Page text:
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What happens in the binocular rivalry study using 2 colours when there is no conscious detection of a face?
When only the house is consciously perceived there is no activity in the FFA but the amygdala is active. This supports the idea that the amygdala automatically processes faces even non-consciously.
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What happened when Morris et al (2001) presented threat faces in the part of the visual field corresponding to a scomata?
There was no activity in the striate pathway (FFA and PFC) but the amygdala was active. This supports the amygdala as a non-conscious route to emotion processing.
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In an attentional blink study there is no conscious detecting of the 2nd target. What happend when the 2nd target is an emotion word?
The word will prime a probe word and the emotional content will break into consciousness.
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When Phelps et al (2006) presented pps with a fearful face, what happened to their contrast threshold ad what can this tell us about the effect of emotion on low level processing?
It decreased. This may be because emotion processing can signal threat and it would be adaptive to have a system where contrast sensitivity is heightened when in danger.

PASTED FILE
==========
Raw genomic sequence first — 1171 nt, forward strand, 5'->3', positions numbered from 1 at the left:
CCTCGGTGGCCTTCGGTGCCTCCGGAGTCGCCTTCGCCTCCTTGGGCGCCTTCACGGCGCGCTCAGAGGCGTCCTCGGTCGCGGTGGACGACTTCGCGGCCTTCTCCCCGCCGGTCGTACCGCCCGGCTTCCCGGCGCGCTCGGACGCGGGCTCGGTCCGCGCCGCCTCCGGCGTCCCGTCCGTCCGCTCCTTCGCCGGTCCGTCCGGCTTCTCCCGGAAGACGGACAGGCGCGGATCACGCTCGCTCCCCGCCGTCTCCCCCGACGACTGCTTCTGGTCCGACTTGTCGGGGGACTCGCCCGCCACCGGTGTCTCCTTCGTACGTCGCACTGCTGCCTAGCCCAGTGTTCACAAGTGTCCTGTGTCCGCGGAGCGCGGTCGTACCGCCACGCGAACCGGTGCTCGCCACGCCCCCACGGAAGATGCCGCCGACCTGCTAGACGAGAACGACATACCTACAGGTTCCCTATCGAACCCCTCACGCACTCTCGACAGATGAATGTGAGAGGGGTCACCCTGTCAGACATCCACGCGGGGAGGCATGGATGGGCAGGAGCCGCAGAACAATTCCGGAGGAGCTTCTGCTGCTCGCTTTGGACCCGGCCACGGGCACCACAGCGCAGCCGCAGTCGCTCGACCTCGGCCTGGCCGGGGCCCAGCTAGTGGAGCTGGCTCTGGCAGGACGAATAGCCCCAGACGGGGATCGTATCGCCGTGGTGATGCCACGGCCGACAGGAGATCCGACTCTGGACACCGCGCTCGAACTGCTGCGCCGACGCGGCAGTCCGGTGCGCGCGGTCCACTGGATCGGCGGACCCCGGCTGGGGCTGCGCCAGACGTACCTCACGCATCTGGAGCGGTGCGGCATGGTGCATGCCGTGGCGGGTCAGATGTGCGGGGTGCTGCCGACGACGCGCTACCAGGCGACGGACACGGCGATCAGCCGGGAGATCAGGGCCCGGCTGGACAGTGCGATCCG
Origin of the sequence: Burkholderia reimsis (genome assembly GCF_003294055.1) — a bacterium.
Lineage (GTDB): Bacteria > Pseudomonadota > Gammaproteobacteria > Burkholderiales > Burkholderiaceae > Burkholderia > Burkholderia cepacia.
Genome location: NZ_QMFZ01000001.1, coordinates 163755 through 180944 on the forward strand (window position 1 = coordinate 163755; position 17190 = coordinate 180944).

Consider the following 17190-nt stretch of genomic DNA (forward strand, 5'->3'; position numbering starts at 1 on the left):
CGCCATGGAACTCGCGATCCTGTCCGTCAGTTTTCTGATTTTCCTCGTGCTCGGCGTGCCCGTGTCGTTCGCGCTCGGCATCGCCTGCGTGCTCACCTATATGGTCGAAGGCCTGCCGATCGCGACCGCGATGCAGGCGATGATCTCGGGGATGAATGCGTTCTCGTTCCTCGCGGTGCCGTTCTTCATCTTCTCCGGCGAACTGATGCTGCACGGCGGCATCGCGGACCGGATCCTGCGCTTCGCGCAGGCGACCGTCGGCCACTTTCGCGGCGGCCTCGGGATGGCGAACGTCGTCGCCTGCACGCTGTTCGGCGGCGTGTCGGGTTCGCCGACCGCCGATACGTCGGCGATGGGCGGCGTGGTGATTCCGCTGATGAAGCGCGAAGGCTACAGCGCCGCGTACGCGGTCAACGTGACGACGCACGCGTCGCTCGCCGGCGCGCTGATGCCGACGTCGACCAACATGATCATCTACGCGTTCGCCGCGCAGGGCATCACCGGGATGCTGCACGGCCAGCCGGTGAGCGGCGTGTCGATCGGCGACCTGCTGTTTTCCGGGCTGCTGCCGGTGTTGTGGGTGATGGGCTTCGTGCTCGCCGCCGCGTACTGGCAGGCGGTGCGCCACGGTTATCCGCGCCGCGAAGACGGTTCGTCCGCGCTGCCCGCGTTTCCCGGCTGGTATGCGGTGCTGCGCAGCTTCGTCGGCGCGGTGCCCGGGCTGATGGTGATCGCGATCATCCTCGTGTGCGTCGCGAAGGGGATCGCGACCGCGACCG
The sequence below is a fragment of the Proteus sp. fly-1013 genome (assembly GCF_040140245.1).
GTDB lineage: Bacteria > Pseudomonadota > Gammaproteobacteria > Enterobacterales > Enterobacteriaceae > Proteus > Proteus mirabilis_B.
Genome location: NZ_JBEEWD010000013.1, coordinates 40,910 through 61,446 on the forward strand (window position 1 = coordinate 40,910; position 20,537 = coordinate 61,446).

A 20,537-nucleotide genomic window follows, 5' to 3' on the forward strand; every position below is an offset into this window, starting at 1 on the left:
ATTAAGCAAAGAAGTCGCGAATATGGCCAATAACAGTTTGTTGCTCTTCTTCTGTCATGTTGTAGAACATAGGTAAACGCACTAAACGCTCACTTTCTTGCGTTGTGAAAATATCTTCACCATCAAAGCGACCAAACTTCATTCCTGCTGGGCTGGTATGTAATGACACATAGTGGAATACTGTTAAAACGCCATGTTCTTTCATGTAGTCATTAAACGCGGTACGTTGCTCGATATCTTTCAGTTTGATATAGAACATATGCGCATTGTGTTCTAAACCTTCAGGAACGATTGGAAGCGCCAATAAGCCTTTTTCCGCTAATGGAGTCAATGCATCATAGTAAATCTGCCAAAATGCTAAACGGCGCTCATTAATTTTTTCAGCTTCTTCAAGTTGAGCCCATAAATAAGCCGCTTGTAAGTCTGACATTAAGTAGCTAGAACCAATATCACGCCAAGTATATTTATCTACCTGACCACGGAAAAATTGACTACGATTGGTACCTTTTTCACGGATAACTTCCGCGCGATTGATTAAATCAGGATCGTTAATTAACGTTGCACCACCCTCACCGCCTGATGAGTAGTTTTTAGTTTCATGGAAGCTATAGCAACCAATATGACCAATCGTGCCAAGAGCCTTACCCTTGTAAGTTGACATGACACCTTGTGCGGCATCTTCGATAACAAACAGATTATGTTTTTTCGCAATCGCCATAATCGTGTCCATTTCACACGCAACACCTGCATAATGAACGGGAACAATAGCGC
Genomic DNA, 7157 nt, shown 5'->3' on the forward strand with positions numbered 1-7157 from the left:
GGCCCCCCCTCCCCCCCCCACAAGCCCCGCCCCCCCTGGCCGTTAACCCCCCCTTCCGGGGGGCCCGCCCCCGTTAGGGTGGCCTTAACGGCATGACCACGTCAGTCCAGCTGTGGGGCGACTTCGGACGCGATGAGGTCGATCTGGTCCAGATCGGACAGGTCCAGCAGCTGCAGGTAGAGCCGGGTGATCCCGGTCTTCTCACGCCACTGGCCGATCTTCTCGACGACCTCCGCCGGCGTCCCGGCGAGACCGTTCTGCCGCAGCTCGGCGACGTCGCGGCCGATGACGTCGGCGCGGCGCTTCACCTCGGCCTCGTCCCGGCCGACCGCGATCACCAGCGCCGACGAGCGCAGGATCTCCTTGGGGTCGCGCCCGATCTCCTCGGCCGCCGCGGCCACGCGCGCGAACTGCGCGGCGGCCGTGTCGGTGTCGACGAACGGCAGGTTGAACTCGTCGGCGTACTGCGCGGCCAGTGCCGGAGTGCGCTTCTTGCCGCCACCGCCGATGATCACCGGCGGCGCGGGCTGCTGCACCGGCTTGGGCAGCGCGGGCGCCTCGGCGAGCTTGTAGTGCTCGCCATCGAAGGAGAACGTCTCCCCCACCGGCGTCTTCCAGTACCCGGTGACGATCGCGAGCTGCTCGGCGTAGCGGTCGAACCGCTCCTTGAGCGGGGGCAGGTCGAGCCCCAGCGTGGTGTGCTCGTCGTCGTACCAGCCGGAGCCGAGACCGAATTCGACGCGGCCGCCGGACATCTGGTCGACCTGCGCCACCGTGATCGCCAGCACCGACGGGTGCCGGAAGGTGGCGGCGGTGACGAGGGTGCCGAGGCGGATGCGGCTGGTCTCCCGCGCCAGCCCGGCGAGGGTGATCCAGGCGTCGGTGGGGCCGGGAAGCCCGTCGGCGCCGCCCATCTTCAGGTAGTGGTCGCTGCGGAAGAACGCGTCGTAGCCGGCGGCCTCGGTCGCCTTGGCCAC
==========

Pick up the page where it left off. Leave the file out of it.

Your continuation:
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What evidence is there that the amygdala does consious monitoring?
Those with bilateral amygdala lesions show no advantage in attentional blink tasks for priming by emotional words.
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How come Williams et al (1996) found people have slower reaction times on the stroop test when the words are emotional?
Because the stroop task is a measure of attention. When there is semantic processing of emotional words, attending to the colour of the letters is harder because the emotional content of the word automatically grabs your attention.
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Who found threatening animals capture attention faster than objects?
Fishen et al (2008)
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What findings create a problem with Fishen et al's study?
Non threatening animals capture attention faster than inanimate objects (Tipples et al, 2002) so it's not about threat
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What did Fox et al (2001) find out about the effect emotion has on attention withdrawal?